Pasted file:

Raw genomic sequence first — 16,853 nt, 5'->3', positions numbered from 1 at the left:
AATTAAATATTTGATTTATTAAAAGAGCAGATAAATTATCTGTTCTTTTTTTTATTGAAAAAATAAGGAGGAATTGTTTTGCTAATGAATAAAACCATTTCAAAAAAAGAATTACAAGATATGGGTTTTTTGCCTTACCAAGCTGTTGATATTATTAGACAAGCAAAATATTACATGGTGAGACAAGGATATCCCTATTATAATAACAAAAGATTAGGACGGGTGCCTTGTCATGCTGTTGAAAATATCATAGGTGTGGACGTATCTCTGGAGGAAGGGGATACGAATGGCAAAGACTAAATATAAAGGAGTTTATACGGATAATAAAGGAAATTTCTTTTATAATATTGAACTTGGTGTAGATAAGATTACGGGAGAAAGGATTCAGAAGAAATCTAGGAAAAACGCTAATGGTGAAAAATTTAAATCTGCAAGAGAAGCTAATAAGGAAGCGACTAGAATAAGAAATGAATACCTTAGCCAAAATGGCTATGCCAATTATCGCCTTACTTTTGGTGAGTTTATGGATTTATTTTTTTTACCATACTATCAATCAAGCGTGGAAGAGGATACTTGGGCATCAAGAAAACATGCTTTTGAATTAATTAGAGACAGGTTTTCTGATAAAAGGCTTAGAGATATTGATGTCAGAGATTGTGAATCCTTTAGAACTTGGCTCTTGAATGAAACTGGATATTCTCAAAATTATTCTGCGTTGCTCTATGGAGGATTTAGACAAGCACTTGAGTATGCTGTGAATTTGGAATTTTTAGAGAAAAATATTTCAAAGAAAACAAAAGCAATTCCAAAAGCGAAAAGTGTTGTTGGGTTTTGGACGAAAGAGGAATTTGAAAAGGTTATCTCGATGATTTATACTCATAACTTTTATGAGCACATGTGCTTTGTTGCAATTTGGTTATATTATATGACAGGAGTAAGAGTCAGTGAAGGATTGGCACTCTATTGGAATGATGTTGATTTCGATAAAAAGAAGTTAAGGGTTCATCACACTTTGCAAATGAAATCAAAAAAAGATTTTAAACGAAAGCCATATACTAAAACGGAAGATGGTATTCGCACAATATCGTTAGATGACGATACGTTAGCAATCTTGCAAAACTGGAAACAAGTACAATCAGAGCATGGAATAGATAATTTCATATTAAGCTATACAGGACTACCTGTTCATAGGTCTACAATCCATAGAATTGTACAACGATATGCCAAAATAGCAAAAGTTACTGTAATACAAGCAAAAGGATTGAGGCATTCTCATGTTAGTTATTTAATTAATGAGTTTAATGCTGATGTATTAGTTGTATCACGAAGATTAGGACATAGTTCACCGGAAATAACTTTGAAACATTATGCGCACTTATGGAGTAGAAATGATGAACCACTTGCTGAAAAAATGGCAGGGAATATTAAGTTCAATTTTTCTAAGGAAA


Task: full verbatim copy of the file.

Raw genomic sequence first — 16,853 nt, 5'->3', positions numbered from 1 at the left:
AATTAAATATTTGATTTATTAAAAGAGCAGATAAATTATCTGTTCTTTTTTTTATTGAAAAAATAAGGAGGAATTGTTTTGCTAATGAATAAAACCATTTCAAAAAAAGAATTACAAGATATGGGTTTTTTGCCTTACCAAGCTGTTGATATTATTAGACAAGCAAAATATTACATGGTGAGACAAGGATATCCCTATTATAATAACAAAAGATTAGGACGGGTGCCTTGTCATGCTGTTGAAAATATCATAGGTGTGGACGTATCTCTGGAGGAAGGGGATACGAATGGCAAAGACTAAATATAAAGGAGTTTATACGGATAATAAAGGAAATTTCTTTTATAATATTGAACTTGGTGTAGATAAGATTACGGGAGAAAGGATTCAGAAGAAATCTAGGAAAAACGCTAATGGTGAAAAATTTAAATCTGCAAGAGAAGCTAATAAGGAAGCGACTAGAATAAGAAATGAATACCTTAGCCAAAATGGCTATGCCAATTATCGCCTTACTTTTGGTGAGTTTATGGATTTATTTTTTTTACCATACTATCAATCAAGCGTGGAAGAGGATACTTGGGCATCAAGAAAACATGCTTTTGAATTAATTAGAGACAGGTTTTCTGATAAAAGGCTTAGAGATATTGATGTCAGAGATTGTGAATCCTTTAGAACTTGGCTCTTGAATGAAACTGGATATTCTCAAAATTATTCTGCGTTGCTCTATGGAGGATTTAGACAAGCACTTGAGTATGCTGTGAATTTGGAATTTTTAGAGAAAAATATTTCAAAGAAAACAAAAGCAATTCCAAAAGCGAAAAGTGTTGTTGGGTTTTGGACGAAAGAGGAATTTGAAAAGGTTATCTCGATGATTTATACTCATAACTTTTATGAGCACATGTGCTTTGTTGCAATTTGGTTATATTATATGACAGGAGTAAGAGTCAGTGAAGGATTGGCACTCTATTGGAATGATGTTGATTTCGATAAAAAGAAGTTAAGGGTTCATCACACTTTGCAAATGAAATCAAAAAAAGATTTTAAACGAAAGCCATATACTAAAACGGAAGATGGTATTCGCACAATATCGTTAGATGACGATACGTTAGCAATCTTGCAAAACTGGAAACAAGTACAATCAGAGCATGGAATAGATAATTTCATATTAAGCTATACAGGACTACCTGTTCATAGGTCTACAATCCATAGAATTGTACAACGATATGCCAAAATAGCAAAAGTTACTGTAATACAAGCAAAAGGATTGAGGCATTCTCATGTTAGTTATTTAATTAATGAGTTTAATGCTGATGTATTAGTTGTATCACGAAGATTAGGACATAGTTCACCGGAAATAACTTTGAAACATTATGCGCACTTATGGAGTAGAAATGATGAACCACTTGCTGAAAAAATGGCAGGGAATATTAAGTTCAATTTTTCTAAGGAAA